On paper, a satire about a member of the Nazi youth and his imaginary friend, Hitler, sounds strange and it seemed not all critics got it. Yet, as to expected from our beloved Taika, Jojo Rabbit is a daring and heartfelt story of childhood with a prominent theme of anti-hate in response to our current society. One of it's major strengths is the stellar performances from Scarlett Johansson and Sam Rockwell, but also from Waititi himself and newcomer, Roman Griffin Davis. Whilst Taika Waititi’s most audacious film isn’t his most successful, there's some truly tender and hilarious scenes to kickstart off our year with hope.
6. Saint Maud (Rose Glass, 2020)
6. Saint Maud (Rose Glass, 2020) - Maud (Morfydd Clark) is a solitary young nurse and devoted born-again Christian following a traumatic experience. Now working as a hospice carer for wealthy retired dancer and cancer patient, Alice (Jennifer Ehle), Maud's faith quickly intensifies and consumes her with a need to save her ward's soul from eternal damnation, whatever the cost.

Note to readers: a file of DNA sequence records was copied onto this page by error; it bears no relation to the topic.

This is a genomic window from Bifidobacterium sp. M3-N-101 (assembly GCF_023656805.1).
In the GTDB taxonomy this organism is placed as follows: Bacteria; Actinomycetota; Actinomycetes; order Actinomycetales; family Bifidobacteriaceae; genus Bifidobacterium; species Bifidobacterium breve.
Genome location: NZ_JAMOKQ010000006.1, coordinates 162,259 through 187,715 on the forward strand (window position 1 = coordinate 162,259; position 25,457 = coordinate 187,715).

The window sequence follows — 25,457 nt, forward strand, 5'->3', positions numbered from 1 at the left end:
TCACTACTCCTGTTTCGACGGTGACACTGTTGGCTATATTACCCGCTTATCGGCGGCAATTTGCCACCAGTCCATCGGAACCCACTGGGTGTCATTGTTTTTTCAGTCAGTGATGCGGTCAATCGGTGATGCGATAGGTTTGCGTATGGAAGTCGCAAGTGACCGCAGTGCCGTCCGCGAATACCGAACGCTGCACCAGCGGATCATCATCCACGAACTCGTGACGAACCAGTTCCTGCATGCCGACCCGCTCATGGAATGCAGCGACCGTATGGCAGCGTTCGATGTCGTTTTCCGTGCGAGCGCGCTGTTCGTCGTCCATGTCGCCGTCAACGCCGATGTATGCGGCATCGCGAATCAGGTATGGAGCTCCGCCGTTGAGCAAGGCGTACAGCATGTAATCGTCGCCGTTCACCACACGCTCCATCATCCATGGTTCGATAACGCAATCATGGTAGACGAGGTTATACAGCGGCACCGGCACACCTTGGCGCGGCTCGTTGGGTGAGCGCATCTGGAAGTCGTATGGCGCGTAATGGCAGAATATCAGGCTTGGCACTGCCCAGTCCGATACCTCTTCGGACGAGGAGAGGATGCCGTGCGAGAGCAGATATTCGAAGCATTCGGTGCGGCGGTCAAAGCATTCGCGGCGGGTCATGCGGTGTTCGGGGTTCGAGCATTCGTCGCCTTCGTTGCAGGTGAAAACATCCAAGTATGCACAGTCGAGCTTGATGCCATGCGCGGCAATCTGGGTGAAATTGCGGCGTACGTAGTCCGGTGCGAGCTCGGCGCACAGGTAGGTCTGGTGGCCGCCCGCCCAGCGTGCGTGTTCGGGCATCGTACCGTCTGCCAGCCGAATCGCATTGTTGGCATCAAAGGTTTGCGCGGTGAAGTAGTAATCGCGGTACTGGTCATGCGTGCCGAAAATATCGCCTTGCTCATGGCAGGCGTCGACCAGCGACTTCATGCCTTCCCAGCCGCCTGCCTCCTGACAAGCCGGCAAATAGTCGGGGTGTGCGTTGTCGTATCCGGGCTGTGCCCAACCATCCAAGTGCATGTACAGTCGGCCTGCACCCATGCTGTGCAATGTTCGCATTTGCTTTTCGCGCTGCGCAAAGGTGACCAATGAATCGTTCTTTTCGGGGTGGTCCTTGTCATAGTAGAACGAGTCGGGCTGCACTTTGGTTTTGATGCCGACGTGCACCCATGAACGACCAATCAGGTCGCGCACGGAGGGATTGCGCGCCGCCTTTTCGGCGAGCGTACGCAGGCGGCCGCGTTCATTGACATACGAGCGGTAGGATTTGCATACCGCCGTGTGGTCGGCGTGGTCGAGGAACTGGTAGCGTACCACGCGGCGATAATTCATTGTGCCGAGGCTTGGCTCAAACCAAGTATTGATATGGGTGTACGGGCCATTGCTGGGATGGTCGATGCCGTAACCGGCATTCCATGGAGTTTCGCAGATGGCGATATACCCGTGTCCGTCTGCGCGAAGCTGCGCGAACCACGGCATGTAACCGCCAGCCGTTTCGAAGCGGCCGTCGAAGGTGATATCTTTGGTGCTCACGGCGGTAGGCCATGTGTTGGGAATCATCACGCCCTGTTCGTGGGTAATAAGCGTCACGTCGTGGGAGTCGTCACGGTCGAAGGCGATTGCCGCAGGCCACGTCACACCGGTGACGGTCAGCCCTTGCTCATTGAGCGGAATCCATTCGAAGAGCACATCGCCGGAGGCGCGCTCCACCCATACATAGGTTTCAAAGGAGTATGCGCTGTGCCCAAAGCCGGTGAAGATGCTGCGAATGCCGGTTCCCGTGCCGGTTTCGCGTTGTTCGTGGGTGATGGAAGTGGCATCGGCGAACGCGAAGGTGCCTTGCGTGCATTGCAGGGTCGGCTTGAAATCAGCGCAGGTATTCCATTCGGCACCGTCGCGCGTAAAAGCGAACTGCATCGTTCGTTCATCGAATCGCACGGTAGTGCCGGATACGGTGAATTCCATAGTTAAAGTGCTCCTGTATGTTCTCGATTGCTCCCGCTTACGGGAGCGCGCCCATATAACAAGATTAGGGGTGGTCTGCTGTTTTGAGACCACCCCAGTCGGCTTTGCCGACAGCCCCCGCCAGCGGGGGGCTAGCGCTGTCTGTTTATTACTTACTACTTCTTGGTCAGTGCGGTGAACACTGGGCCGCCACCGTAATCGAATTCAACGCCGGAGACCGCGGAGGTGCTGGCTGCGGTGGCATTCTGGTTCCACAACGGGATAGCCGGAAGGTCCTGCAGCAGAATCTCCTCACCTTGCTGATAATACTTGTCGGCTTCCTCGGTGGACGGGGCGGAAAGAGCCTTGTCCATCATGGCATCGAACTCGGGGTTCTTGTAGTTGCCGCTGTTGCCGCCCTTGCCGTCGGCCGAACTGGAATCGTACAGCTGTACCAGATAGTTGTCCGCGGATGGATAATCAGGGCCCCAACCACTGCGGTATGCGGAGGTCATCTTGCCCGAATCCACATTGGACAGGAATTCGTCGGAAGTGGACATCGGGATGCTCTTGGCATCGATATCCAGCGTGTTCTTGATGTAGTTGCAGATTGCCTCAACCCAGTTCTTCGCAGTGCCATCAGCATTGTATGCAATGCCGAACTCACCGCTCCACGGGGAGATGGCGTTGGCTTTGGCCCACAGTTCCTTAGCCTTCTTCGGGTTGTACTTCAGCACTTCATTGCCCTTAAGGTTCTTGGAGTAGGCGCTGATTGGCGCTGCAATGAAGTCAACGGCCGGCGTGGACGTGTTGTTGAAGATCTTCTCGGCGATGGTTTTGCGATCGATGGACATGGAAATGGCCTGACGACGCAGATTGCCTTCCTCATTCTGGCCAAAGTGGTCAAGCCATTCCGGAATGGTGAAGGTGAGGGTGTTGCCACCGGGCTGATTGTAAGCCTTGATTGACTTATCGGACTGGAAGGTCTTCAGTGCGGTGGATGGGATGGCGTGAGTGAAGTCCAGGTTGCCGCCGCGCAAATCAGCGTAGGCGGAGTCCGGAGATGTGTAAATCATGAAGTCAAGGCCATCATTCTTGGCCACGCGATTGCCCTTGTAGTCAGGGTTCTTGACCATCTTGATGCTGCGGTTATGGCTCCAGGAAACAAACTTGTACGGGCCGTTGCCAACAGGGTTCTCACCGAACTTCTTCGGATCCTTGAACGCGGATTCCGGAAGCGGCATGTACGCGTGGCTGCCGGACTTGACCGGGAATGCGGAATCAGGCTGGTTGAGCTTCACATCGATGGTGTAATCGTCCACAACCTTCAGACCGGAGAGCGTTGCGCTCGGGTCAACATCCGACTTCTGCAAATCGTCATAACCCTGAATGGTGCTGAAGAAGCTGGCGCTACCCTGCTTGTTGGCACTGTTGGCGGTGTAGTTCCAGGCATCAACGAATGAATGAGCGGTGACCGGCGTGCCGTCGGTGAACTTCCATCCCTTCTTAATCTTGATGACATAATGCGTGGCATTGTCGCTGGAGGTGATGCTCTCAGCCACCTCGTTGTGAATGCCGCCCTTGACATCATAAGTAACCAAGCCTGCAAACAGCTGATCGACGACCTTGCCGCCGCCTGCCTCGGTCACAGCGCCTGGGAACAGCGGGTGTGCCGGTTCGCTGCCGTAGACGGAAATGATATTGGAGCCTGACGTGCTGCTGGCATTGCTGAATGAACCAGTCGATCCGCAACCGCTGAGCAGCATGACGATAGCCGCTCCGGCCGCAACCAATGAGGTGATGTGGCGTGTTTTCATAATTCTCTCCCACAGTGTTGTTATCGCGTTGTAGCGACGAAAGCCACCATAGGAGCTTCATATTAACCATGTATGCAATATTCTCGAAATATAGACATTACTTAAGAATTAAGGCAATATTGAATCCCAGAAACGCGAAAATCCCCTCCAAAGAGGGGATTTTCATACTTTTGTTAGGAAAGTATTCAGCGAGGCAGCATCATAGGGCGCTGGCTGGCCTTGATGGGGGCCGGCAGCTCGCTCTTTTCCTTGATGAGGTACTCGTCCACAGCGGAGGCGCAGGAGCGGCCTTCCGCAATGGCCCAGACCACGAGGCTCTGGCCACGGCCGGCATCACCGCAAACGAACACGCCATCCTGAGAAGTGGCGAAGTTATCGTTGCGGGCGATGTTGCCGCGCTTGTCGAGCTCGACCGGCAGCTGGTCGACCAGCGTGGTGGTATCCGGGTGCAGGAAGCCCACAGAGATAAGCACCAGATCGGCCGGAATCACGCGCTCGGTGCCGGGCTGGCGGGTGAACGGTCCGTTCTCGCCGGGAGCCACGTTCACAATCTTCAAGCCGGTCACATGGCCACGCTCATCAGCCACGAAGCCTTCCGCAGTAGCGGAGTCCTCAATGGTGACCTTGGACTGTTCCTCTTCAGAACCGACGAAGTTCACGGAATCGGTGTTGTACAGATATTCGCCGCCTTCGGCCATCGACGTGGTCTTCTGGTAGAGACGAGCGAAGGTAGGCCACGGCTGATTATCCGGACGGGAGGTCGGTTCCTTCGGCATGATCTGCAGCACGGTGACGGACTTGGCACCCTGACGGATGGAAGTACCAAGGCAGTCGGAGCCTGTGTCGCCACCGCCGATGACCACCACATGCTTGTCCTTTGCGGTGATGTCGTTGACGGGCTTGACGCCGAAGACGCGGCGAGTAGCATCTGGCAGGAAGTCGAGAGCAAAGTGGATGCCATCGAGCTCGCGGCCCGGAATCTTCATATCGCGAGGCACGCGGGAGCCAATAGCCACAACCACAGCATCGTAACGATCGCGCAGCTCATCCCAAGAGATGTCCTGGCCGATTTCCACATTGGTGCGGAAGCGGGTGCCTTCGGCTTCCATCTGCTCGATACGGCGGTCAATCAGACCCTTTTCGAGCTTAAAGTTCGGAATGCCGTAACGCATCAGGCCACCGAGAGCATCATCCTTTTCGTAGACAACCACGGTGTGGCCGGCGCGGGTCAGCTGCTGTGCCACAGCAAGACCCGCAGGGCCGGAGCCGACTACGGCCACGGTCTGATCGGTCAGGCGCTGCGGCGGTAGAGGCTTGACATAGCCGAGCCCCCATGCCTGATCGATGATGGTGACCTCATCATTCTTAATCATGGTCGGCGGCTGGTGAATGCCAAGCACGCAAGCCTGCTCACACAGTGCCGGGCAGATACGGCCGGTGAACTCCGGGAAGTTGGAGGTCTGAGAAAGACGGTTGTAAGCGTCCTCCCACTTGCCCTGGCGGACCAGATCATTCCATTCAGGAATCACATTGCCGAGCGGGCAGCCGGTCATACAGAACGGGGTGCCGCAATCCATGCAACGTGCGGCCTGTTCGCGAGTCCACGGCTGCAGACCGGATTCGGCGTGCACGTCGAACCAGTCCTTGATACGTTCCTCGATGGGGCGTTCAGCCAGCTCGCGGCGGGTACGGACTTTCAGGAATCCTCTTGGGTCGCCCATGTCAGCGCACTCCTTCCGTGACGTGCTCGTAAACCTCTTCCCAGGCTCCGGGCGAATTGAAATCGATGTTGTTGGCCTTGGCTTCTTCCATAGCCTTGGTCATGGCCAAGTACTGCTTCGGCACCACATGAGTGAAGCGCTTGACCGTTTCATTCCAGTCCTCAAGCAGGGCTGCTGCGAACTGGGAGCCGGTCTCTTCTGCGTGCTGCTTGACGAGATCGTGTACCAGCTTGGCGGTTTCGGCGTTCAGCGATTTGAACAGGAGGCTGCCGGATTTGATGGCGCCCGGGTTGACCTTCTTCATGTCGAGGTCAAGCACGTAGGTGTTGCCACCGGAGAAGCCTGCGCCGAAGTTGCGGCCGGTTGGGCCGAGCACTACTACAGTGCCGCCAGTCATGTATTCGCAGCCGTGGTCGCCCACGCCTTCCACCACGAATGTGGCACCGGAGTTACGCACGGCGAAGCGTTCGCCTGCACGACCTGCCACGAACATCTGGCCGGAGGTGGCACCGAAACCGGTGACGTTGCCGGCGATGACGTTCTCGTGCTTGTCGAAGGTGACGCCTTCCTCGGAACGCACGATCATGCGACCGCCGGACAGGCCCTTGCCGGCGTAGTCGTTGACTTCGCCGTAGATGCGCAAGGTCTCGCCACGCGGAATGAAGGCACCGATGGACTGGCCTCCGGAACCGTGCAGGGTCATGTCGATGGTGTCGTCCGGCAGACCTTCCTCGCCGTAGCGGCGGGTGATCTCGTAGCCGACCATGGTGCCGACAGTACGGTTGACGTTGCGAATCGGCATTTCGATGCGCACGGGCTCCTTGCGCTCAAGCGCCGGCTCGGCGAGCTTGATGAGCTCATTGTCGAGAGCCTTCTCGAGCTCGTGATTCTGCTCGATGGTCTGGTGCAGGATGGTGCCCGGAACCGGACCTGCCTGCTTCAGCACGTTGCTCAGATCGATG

An astonishing directorial debut for Rose Glass, Saint Maud is unexpected, chilling and bold. Morfydd Clark's mesmerising as the newly religious nurse, an unsettling score and a deeply haunting narrative, Saint Maud will linger with you for a while. I can't wait to see what Rose Glass does next.
5. Soul (Pete Docter, 2020)
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In terms of narrative and visual effects, I believe this to be Pixar at their finest. Full of depth, beautiful scenes and surprises from start to finish, Soul doesn't shy away from exploring what it truly means to be 'you'. It reminds us that even if we don't feel that we're on the right track, there's nothing wrong with rediscovering your passion - or even a new one.
I'd like to mention that I've read some mixed opinions regarding the film's black representations so have tried to do my research to better understand some of the backlash. I do believe Foxx (who won an Oscar playing Ray Charles) is perfect to play Pixar’s first African American leading role and it's promising to see co-director/writer Kemp Powers working alongside consultants (such as anthropologist Dr Johnnetta Cole) to ensure that the film’s cultural reference points are well executed.
4. The Invisible Man (Leigh Whannell, 2020)
3. Tenet (Christopher Nolan, 2020)
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3. Tenet (Christopher Nolan, 2020) - Having proven himself to be a dedicated agent, a CIA superspy known only as The Protagonist (John David Washington) is assigned to secret organisation, Tenet. Introduced to the concept of inversion, in which objects rewind and events can rewind before your eyes, he finds himself facing off against arms dealers in a bid to prevent World War III.